Another interview with a great author, Maggie James.
I have read one of her books and am looking forward to reading more. She is very talented. Please check out the links for her books and give them a go.
I want to thank Maggie for taking the time to answer my questions.
Let’s start with getting the formalities out of the way-
Tell me a little about yourself, age, location, family, etc.
I’m a British author, aged 54, living in Bristol. It’s been my home city for most of my life but I’m considering a change. Where to? I’ve no idea – ask me in a year or two! I love to travel, and there are many exciting places to choose as a base. I’m usually laid-back and happy, and I believe in living life to the full. I don’t have a family, other than two brothers, so I’m a free agent.
What is something you’d like to share that most people don’t know about you?
I’m an open book in many ways and a private person in others. I give visitors to my website a feel for certain parts of me: the fact I’m a foodie, I love animals and I’m a travel-holic. About other things, though, I’m tight-lipped. You won’t find me discussing politics, for example. I never put my opinions or values into my fiction because I believe the author needs to get out of his/her own way to tell the story. To sum up, there’s nothing to share I haven’t already.
What books have you published and/or had your works featured in?
So far I’ve published four psychological thrillers and four non-fiction offerings, the latter based on the time when I worked as a nutritional therapist. The focus of my writing is fiction, however.
What has been your favorite story or novel to write and what inspired you to write it?
I’ll always keep a soft spot in my heart for His Kidnapper’s Shoes, because it was my first-born, but back then I was far less organised with my writing. The novel took longer to complete than it should have done, although that’s not a bad thing; I rocketed skyward on a huge learning curve. I’m still on it!
The Second Captive was great fun to write, so I’ll say that’s my favourite. By the time I started, I had three novels under my belt, so I had more of a clue what I was doing. In addition, Stockholm syndrome, on which the novel is based, is a fascinating psychological condition. For those who don’t know, it’s the tendency of a captive to bond with his or her abductor. Stockholm syndrome applies to a range of scenarios and I wanted to examine the subject from an angle other than a hostage situation. Hence the character of Beth Sutton, kidnapped by Dominic Perdue in an attempt to conquer his inner demons.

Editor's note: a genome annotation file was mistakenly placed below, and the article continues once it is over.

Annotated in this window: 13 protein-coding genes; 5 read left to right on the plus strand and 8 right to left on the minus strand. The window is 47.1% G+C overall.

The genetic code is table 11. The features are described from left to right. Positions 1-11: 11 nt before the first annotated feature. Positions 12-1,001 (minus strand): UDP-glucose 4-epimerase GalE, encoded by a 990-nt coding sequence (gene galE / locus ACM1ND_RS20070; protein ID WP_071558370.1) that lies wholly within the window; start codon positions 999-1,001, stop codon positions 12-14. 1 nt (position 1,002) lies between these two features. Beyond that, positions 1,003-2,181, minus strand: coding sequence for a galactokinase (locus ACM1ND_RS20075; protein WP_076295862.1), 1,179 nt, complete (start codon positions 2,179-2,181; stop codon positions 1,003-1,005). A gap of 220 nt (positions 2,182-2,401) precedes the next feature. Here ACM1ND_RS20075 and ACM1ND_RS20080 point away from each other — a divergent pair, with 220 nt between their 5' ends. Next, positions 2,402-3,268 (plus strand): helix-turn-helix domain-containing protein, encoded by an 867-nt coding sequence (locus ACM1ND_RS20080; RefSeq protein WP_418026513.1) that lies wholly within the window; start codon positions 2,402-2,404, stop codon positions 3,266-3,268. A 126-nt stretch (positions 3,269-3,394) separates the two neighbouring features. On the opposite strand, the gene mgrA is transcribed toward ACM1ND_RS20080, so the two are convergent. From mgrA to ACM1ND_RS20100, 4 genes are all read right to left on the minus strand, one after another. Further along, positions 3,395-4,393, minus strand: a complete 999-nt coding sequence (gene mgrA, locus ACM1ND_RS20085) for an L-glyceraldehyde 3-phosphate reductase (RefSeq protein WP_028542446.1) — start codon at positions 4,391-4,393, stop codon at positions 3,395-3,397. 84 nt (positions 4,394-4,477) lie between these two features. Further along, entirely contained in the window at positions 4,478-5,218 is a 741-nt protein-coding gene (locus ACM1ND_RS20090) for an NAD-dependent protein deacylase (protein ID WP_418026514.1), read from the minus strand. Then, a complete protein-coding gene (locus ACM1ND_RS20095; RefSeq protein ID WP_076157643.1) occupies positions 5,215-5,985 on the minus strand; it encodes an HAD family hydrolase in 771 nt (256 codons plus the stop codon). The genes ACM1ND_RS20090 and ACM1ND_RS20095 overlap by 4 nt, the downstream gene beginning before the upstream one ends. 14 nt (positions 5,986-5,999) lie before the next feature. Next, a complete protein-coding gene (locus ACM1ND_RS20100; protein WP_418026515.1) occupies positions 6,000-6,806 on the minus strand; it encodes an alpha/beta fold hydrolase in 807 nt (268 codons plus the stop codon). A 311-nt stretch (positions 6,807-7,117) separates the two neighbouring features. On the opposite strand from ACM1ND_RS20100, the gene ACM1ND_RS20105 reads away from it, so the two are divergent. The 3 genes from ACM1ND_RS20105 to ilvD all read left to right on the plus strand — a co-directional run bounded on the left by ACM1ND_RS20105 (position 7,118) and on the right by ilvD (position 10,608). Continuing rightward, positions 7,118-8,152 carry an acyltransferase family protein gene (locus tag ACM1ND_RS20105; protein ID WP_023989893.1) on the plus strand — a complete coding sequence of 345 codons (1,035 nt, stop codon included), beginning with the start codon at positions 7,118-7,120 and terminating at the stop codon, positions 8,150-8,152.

I love to challenge myself with each book; for The Second Captive I made myself write in scenes. It’s also the first of my novels that uses a two-part structure together with a prologue and epilogue.
What inspired me to write the book? A news item about a young woman, missing for years, who refused to reveal where she’d been. My curiosity was piqued. What caused her absence? Why wouldn’t she discuss what happened? Stockholm syndrome entered my mind as an explanation, and the idea for The Second Captive was born.
I really enjoyed reading His Kidnapper’s Shoes. What inspired you to write this story?
I was talking with a group of people about kids that go missing. The consensus was that, sadly, such stories rarely end well. One person, however, made the point that sometimes children are stolen to order for people who can’t have or adopt their own. That got me thinking. What emotions might surface if someone discover he/she was kidnapped when a child? Fury, bewilderment, a sense of betrayal? Hence the character of Daniel Bateman, abducted as a toddler by Laura Covey and raised as her son. Years later, he uncovers the terrible truth… but why did Laura snatch him?
What has been your greatest accomplishment to date?